Are some languages harder to learn than others?

An unusual post. But since my children are exposed in a completely new environment where (no one speaks their mother-tongue language and) they had to adopt quickly to be able to interact (and is surprising how flexible they are and how they do it), I decided to write this post.

I’m glad to speak (a so called complicated) language named Slovenian or Slovene (we even have two English words to describe something of Slovenia). To make a point with a silly example: we can e.g. travel the world, comment it in our own language and 99,9999% of people would not understand the meaning of our conversation. We now even have our own small (OK, really small) country. Still, our first manuscript dates before the year 1000, we had our first published book Abecedarium in 1550 and we are the 12th nation in the world which had translated the Bible (1584). Not many minority language speakers (we used to be a minority most of the time throughout the history) are so lucky. And many languages were sadly extinct in Europe in the last 200 years. 

The other day, a few British teenagers were guessing what language do we speak (me and my children). And they came  to the conclusion that it must be Australian. Beat me, how they figured it out (since they colonized Australia a few hundreds years back).

But I do agree that Slovenian in not easy to understand, nonetheless learn or speak. Take for example this story by Victor Irving:

Slovenian is one of the most complicated languages on earth.



Take this joke from students who were struggling with the language:

– Let’s order two coffee.
– All right, coffee is kava and two is dva, so dva kava?
– No, it’s dva kavo – 4th case because it’s the object of the sentence: (I’d like) dva kavo.
– But hey, adjective and noun should match, so shouldn’t it be: dvo kavo?
– Not really, because with two it’s an exception: dve kavo
– All right, the dualism…
– Oh yeah, two has a separate ending! Ena kava, dve kavi, tri kave.
– So it should be Dve kavi, prosim,
– Don’t forget it’s still the 4th case.
– Same as the 1st for dual, female gender words.
– But I’d like my coffee with whipped cream: z smetan.
– That’s the instrumental case. Z smetano.
– No, I think it’s s smetano because of the pronunciation.
– Screw this: ‘Two beer please.’


Another situation: Guys sees a girl walk by and wants to invite her for a coffee.

He is about to say: Zdravo! Gremo na kava?

Then he remembers: Oh wait, we’re going somewhere, so fourth case: gremo na kavo. No wait, with ‘gremo’ she’ll think it’s for three or more persons, so: greva na kavo? Then he realises it’s more polite to ask if she would like to go: Bi rad da greva na kavo? But since he’s talking to a girl he has to say: Bi rada da greva na kavo?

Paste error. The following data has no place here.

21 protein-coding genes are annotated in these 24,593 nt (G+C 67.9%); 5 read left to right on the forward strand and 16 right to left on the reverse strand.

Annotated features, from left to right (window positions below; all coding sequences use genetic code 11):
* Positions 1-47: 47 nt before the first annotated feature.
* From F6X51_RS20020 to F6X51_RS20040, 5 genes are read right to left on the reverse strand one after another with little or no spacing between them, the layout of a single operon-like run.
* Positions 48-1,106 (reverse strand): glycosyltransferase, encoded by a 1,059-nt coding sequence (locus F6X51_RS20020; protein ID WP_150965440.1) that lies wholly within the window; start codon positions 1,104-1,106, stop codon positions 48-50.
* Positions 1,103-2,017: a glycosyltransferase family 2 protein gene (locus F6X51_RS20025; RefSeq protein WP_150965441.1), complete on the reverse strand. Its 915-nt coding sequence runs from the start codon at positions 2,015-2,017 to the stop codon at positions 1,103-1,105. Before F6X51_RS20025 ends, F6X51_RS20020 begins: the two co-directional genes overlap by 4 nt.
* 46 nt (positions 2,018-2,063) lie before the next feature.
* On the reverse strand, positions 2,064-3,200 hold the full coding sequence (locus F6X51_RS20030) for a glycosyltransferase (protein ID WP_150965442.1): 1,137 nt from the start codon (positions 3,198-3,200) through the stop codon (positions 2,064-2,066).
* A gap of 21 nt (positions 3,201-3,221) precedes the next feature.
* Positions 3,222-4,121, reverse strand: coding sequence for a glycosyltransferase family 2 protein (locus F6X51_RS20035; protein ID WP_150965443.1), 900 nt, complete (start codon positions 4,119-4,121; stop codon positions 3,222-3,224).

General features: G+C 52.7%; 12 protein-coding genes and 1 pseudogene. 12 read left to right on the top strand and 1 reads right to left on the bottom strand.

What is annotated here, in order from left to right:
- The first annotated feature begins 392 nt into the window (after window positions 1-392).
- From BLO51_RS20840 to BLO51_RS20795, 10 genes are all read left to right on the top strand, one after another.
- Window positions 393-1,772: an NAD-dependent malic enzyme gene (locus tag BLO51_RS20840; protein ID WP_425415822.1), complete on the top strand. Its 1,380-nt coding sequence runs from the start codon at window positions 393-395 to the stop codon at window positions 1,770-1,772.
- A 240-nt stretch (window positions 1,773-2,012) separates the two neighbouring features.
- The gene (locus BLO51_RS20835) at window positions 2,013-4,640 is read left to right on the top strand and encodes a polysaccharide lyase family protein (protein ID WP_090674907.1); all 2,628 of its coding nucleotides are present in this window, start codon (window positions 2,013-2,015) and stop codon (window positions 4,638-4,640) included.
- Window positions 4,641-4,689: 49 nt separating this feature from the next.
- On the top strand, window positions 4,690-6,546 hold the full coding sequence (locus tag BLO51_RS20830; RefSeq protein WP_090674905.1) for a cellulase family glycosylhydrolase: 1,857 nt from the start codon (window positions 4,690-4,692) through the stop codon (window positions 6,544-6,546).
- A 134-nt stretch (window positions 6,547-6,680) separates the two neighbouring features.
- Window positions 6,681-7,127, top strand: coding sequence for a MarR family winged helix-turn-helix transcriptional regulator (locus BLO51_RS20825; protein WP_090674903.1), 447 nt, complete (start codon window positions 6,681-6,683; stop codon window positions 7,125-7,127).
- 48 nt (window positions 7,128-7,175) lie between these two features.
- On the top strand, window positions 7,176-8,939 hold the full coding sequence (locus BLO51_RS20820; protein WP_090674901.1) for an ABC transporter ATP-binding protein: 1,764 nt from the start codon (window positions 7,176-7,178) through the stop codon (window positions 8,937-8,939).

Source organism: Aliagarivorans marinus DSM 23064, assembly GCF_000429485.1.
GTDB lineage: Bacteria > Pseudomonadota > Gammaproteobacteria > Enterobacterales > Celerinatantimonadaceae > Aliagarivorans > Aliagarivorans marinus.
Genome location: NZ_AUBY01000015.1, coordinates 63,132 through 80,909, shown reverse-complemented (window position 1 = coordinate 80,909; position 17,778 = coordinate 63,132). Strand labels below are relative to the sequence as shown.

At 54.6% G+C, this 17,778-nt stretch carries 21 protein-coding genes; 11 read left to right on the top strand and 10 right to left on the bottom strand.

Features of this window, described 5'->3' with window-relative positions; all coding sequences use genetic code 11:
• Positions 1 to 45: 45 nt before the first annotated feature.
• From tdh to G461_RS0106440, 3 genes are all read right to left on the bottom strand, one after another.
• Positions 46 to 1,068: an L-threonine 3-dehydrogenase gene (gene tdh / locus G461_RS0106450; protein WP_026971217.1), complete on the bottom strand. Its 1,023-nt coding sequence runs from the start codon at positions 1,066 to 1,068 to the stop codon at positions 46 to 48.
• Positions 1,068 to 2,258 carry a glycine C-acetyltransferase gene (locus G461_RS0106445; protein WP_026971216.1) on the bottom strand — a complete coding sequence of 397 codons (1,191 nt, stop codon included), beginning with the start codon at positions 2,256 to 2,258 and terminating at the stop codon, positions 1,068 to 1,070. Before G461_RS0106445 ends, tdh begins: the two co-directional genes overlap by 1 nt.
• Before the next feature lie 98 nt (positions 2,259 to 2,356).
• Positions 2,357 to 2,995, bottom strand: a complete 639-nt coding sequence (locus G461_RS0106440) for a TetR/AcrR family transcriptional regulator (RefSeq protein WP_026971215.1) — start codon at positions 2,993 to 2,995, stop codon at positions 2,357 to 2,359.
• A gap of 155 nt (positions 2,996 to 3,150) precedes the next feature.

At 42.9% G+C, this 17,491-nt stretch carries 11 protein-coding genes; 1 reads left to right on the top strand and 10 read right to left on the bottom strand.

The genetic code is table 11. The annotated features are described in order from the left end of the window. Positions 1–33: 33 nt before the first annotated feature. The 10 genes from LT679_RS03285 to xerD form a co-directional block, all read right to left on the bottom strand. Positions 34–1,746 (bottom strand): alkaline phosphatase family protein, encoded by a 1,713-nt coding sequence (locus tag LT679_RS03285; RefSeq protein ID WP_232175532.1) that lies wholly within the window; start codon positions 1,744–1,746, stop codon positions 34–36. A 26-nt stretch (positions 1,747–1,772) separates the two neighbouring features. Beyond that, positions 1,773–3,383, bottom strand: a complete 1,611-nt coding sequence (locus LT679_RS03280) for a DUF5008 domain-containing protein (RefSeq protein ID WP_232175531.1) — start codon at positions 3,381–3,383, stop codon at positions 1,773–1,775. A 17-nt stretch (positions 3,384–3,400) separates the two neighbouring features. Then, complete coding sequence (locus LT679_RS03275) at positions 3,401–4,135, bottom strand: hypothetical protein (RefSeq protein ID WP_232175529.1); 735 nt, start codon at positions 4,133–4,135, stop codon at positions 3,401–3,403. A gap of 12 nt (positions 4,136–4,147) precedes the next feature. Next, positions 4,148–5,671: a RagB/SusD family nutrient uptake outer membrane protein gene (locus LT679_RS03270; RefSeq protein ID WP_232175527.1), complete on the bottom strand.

– Zdravo! Bi ra…

The girl has passed by a minute ago.


Even more interesting is the way Slovenian bends city-names. The city is called Ljubljana, but you are from Ljubljane. The a changes into an e, however, if a city-name does not end with an a you add one. For instance, I am from Amsterdama. But if you go to the city, it becomes Ljubljano. And if you say you live there, you say in Ljubljani, or in case there is no a to change into an i, you say you live in Londonu.


The same with names: You are at Victorju (Victor’s), the belch came out of Victorja and you’re crying about an impossible grammatical system with Victorjem and you know about Victorjevega cat and haven’t understood Victorjevega text.


Let’s take a moment now to fully appreciate that six cases, three genders and singular, dual and plural endings lead to 54 options, and with adjectives that may differ from nouns, about 108 options. For newcomers, creating a sentence may take some time.


Most interesting, however, is that there are a few words that are the same in every case. Roza (pink) never changes, and neither does a name like Karen. Great. How about something similar for all words in Slovenian? People may still be able to understand each other; in English or Dutch coffee is coffee whether you drink it, see it, don’t have it, order it or throw with it. Moreover, these days national identity is no longer dependant on a language’s complexity. Slovenia is a real country, so the language can develop as all other languages: get easier. Maybe then foreigners can devote some brain capacity to what they want to say instead of how they have to say it.


Victor Irving lives in Ljubljani and is desperately trying to learn Slovensko.


Even though I see his point of view, I have no idea why he thinks we should make it less complicated. Our language evolved like every other language (reading old Slovene to me is like reading old English to native English speakers). We have had (even violent) influence of other languages as well and have several Italian and German words, and words from other Slavic languages in it. To change the language for foreigners, so they can easily learn it, does really not make any sense. I, for example, am sometimes struggling with English. Why the plural of ox is oxen, but the plural of fox is foxes? Does it make sense? No. Our kids now learn English alphabet and it seams odd to them that e.g. the letter E has five different sounds (egg, evening, resume, enemy, axe …). Does it make sense? Not to us who “Write as we speak and read as it is written”.  It’s the oddity of the language development and beauty of its exceptions.

I like languages. It’s what makes us rich and diverse. I actually live in an area where Italian language (besides at least English) is thought in schools and spoken in administration, where many people watch also Italian, German and Croatian TV, and radio stations play music of at least 5 different nations. We are not forcing our language on foreigners and most people in Slovenia speak at least a bit of two other languages (Croatian, Serbian, Bosnian, German, English, Italian …). Our language will keep changing like any other live language.